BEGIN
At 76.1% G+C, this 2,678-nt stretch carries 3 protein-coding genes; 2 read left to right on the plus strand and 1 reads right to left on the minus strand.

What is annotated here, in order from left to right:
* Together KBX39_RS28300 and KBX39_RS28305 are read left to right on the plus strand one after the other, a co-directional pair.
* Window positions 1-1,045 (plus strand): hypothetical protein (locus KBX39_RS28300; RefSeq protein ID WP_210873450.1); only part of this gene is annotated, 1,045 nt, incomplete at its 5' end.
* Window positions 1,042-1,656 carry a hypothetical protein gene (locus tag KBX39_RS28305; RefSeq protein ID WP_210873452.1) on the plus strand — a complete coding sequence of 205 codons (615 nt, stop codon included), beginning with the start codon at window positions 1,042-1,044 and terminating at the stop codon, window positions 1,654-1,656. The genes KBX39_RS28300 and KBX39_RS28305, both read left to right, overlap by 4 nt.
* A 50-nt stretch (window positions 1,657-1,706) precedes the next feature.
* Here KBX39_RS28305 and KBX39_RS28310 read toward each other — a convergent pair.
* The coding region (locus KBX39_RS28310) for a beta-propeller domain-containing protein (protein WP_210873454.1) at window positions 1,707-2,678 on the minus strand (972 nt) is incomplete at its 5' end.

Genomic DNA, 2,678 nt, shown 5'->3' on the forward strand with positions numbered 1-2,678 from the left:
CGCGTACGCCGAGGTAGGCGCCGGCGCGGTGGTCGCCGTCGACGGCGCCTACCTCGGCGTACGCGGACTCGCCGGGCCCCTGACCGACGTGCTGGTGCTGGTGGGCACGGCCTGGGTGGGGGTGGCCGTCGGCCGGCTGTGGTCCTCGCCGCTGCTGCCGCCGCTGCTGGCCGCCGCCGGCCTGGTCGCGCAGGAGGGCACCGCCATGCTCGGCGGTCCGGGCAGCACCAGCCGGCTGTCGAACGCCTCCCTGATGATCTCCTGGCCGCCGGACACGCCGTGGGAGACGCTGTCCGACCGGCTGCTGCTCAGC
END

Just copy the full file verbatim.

At 76.1% G+C, this 2,678-nt stretch carries 3 protein-coding genes; 2 read left to right on the plus strand and 1 reads right to left on the minus strand.

What is annotated here, in order from left to right:
* Together KBX39_RS28300 and KBX39_RS28305 are read left to right on the plus strand one after the other, a co-directional pair.
* Window positions 1-1,045 (plus strand): hypothetical protein (locus KBX39_RS28300; RefSeq protein ID WP_210873450.1); only part of this gene is annotated, 1,045 nt, incomplete at its 5' end.
* Window positions 1,042-1,656 carry a hypothetical protein gene (locus tag KBX39_RS28305; RefSeq protein ID WP_210873452.1) on the plus strand — a complete coding sequence of 205 codons (615 nt, stop codon included), beginning with the start codon at window positions 1,042-1,044 and terminating at the stop codon, window positions 1,654-1,656. The genes KBX39_RS28300 and KBX39_RS28305, both read left to right, overlap by 4 nt.
* A 50-nt stretch (window positions 1,657-1,706) precedes the next feature.
* Here KBX39_RS28305 and KBX39_RS28310 read toward each other — a convergent pair.
* The coding region (locus KBX39_RS28310) for a beta-propeller domain-containing protein (protein WP_210873454.1) at window positions 1,707-2,678 on the minus strand (972 nt) is incomplete at its 5' end.

Genomic DNA, 2,678 nt, shown 5'->3' on the forward strand with positions numbered 1-2,678 from the left:
CGCGTACGCCGAGGTAGGCGCCGGCGCGGTGGTCGCCGTCGACGGCGCCTACCTCGGCGTACGCGGACTCGCCGGGCCCCTGACCGACGTGCTGGTGCTGGTGGGCACGGCCTGGGTGGGGGTGGCCGTCGGCCGGCTGTGGTCCTCGCCGCTGCTGCCGCCGCTGCTGGCCGCCGCCGGCCTGGTCGCGCAGGAGGGCACCGCCATGCTCGGCGGTCCGGGCAGCACCAGCCGGCTGTCGAACGCCTCCCTGATGATCTCCTGGCCGCCGGACACGCCGTGGGAGACGCTGTCCGACCGGCTGCTGCTCAGC